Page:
TeleWare announced more findings from a survey that gauges the reaction of financial services organisations to FSA regulations around mobile call recording.
The survey highlights that 71% have a method of meeting FSA call recording regulations but the type of solutions vary widely. 12% are using mobile client solutions, 4% are using a SIM-based solution, while 31% are using mixed platforms. More worryingly, around half are simply banning the use of mobile phones to meet the requirement around call recording.
The results need context, as Steve Haworth, CEO of TeleWare Plc explains, “In 2009, when the FSA first announced that firms needed to record mobile calls by November 2011, the only choice was to use software on each phone to divert mobile calls through the equipment used for landline call recording.”
“So if this survey had taken place 2009/2010, then complying organisations would almost certainly have been close to 100% adoption of a client-based approach. SIM-based solutions were relatively new in Autumn 2011 but have grown in popularity due to a fundamental issue – Mobile client-based alternatives are not enforceable!”
Haworth points out that simply switching the SIM card from the “mobile client” phone and placing it into a “clean” phone renders Mobile client solutions ineffective. “Any employee who wants to avoid having calls recorded can do so without breaking a sweat. In addition, every time a user upgrades phones, installs a conflicting application or updates the OS, there is a good chance the Mobile client software may stop working – without the knowledge of either the user or company.”
The 51% of firms in the survey that are simply trying to ban mobile usage to meet FSA call recording regulations are guilty of “sticking their heads in the sand,” says Haworth, “The benefits that mobility gives to the workforce and the likelihood that staff will simply use mobiles anyway makes this option untenable in the long-term.”
With the majority of call recording vendors now offering SIM-based solutions, Haworth believes that there is a need for education around the technology. “SIM-based call recording also varies in application and implementation, all solutions are not created equal. For example, TeleWare uses an inline method where calls are recorded as they pass through the core network while other SIM-based systems need to redirect calls to a third party to record and then create a third connection back into the network – this method is not ideal for dealing with traffic peaks or for ensuring rapid call connection,” notes Haworth.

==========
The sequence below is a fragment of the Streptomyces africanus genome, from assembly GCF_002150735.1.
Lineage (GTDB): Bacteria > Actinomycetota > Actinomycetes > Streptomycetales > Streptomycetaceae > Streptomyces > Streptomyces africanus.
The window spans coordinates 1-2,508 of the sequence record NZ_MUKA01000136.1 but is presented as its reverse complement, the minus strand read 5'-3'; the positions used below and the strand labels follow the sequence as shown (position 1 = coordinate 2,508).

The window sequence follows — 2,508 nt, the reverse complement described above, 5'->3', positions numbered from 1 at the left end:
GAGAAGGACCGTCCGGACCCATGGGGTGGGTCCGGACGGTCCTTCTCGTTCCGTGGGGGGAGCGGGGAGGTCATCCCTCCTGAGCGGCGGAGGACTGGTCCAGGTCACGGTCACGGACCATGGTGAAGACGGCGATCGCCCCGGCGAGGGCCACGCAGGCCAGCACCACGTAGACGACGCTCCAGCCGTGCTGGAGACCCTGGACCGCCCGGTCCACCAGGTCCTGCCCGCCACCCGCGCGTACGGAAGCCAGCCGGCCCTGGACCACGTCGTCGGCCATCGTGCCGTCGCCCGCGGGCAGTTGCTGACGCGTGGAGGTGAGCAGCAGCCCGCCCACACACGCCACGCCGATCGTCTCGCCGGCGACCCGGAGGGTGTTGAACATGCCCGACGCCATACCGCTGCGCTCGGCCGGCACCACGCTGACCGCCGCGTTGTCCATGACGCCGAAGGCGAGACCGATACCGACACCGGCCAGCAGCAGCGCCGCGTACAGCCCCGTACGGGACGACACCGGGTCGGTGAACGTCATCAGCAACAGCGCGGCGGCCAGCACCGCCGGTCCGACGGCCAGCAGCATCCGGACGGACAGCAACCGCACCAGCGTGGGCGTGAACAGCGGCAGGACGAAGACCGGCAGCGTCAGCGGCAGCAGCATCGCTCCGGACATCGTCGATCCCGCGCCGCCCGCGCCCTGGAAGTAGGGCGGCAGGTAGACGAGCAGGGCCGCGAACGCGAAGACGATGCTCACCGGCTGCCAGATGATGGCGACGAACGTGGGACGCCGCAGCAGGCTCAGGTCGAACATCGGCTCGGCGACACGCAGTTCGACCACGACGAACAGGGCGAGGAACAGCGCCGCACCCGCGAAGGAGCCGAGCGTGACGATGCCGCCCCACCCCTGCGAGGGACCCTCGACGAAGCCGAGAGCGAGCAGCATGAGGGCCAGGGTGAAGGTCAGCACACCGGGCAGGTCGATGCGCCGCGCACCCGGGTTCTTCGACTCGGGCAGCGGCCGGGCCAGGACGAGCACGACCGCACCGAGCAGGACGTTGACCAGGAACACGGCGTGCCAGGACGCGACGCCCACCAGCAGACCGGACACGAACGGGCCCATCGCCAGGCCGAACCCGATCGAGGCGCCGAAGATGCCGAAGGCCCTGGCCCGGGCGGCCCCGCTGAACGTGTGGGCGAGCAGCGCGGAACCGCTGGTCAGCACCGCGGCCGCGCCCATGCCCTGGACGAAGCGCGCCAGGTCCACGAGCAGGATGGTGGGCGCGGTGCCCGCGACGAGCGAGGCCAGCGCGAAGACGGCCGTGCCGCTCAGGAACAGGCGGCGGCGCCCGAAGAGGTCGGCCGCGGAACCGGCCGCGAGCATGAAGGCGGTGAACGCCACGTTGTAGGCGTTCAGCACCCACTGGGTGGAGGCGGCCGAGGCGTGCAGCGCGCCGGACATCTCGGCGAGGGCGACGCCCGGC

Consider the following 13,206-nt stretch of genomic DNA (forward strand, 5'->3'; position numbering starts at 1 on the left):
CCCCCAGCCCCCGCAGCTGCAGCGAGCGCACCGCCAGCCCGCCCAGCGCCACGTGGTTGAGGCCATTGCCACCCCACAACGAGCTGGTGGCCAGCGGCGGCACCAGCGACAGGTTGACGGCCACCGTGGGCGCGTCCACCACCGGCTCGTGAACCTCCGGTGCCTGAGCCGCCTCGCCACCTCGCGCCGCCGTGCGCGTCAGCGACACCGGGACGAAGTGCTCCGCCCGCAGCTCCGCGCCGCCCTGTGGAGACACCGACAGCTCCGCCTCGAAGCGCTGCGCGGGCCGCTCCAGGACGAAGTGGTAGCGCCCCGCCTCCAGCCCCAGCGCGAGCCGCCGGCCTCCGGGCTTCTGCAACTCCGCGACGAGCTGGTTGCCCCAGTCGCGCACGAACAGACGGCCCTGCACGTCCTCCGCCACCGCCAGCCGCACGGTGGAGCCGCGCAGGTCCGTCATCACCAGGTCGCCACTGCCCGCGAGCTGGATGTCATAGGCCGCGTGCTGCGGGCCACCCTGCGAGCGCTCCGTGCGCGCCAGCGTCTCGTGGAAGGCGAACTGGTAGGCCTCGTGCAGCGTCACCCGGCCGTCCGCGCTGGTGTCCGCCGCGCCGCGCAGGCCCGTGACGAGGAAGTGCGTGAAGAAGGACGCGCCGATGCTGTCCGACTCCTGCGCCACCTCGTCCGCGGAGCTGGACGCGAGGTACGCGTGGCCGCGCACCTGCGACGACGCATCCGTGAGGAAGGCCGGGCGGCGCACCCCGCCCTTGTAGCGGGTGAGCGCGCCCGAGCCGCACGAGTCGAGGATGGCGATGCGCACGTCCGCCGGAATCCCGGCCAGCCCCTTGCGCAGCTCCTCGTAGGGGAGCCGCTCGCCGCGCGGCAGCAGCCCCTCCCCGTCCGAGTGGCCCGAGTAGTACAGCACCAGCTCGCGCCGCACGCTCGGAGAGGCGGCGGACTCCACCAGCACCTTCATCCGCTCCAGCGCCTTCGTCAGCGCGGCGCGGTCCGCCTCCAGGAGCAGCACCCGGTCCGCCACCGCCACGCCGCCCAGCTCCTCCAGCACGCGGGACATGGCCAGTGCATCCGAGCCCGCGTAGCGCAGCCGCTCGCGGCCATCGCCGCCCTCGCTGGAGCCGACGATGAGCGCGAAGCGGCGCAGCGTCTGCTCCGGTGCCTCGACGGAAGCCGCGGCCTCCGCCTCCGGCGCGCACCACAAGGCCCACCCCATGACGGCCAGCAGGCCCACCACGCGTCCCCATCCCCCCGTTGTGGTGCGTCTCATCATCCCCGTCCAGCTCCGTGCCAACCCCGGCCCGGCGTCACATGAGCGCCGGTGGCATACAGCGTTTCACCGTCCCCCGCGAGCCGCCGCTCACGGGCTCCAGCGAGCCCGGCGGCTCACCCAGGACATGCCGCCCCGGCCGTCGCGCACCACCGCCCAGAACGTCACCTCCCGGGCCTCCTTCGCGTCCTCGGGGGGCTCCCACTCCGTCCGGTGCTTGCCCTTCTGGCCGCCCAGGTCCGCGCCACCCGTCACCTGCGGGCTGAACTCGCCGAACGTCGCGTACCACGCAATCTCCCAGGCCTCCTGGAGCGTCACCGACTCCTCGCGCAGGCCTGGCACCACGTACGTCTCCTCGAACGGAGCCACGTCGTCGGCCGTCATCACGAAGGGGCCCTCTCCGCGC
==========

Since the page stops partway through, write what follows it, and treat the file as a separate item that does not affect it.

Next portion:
Although Haworth concedes that SIM solutions are better than client-based equivalents, “If organisations are now moving to SIM-based call recording, proper evaluations need to take place around the additional features such as application delivery, roaming and security that can add value on top of just meeting regulatory requirements.”
TeleWare Mobile uses a normal SIM card which works with all leading mobile phone types, including any Apple iPhone, BlackBerry, Android or Symbian handset or pad device. The network offers full Voice, SMS and Data support. TeleWare offers full number porting and provides a range of common core business applications and call routing options.
The managed service records and stores mobile voice and SMS traffic with no impact on the user call experience and without limiting the mobile’s functionality. The SIM-based approach can support any GCF (Global Certification Forum) certified mobile handset or operating system and as there is no need for any software to be installed on the mobile device; delays in call connections and potential circumvention of recordings are avoided.
TeleWare Mobile also integrates with standard geographic and non-geographic numbers as well as short code dialling, premium rate numbers and operator services. TeleWare Mobile interfaces with any SIP-compliant PBX and has been tested with products from Cisco, Avaya, Alcatel-Lucent, Siemens and Panasonic and over 30 leading vendors.
The survey questioned 100 directors and departmental heads of UK financial institutions and of UK branches of international institutions. Areas of responsibility of those interviewed were infrastructure and technical, risk and compliance. In the survey, 20% of the firms said that the number of users that are impacted by mobile call recording is growing. As BYOD and flexible working patterns become popular, call recording for both regulatory compliance and business benefit will become a more pressing issue.